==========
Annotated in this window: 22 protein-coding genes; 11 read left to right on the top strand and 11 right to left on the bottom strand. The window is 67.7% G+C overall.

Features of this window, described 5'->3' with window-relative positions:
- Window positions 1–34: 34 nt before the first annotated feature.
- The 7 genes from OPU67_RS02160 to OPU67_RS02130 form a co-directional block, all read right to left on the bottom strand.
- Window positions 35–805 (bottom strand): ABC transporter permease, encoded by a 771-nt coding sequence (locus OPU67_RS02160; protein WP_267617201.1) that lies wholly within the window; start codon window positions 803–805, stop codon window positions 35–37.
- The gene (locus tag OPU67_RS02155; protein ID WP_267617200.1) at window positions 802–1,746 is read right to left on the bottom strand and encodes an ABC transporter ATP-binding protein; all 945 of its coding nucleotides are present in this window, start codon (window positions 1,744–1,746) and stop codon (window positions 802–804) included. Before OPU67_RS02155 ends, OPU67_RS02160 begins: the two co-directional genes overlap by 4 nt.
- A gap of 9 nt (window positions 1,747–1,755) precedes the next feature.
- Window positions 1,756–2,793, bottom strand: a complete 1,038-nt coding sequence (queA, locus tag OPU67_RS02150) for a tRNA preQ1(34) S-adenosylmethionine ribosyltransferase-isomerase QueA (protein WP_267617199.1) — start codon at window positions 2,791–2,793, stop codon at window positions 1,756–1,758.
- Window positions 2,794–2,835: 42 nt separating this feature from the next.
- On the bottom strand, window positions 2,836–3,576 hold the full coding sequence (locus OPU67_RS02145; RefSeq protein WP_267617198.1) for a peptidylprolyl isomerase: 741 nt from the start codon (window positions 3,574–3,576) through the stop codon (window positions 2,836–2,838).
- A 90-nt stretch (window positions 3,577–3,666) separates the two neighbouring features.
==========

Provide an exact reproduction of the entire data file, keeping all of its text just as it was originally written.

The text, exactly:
Annotated in this window: 22 protein-coding genes; 11 read left to right on the top strand and 11 right to left on the bottom strand. The window is 67.7% G+C overall.

Features of this window, described 5'->3' with window-relative positions:
- Window positions 1–34: 34 nt before the first annotated feature.
- The 7 genes from OPU67_RS02160 to OPU67_RS02130 form a co-directional block, all read right to left on the bottom strand.
- Window positions 35–805 (bottom strand): ABC transporter permease, encoded by a 771-nt coding sequence (locus OPU67_RS02160; protein WP_267617201.1) that lies wholly within the window; start codon window positions 803–805, stop codon window positions 35–37.
- The gene (locus tag OPU67_RS02155; protein ID WP_267617200.1) at window positions 802–1,746 is read right to left on the bottom strand and encodes an ABC transporter ATP-binding protein; all 945 of its coding nucleotides are present in this window, start codon (window positions 1,744–1,746) and stop codon (window positions 802–804) included. Before OPU67_RS02155 ends, OPU67_RS02160 begins: the two co-directional genes overlap by 4 nt.
- A gap of 9 nt (window positions 1,747–1,755) precedes the next feature.
- Window positions 1,756–2,793, bottom strand: a complete 1,038-nt coding sequence (queA, locus tag OPU67_RS02150) for a tRNA preQ1(34) S-adenosylmethionine ribosyltransferase-isomerase QueA (protein WP_267617199.1) — start codon at window positions 2,791–2,793, stop codon at window positions 1,756–1,758.
- Window positions 2,794–2,835: 42 nt separating this feature from the next.
- On the bottom strand, window positions 2,836–3,576 hold the full coding sequence (locus OPU67_RS02145; RefSeq protein WP_267617198.1) for a peptidylprolyl isomerase: 741 nt from the start codon (window positions 3,574–3,576) through the stop codon (window positions 2,836–2,838).
- A 90-nt stretch (window positions 3,577–3,666) separates the two neighbouring features.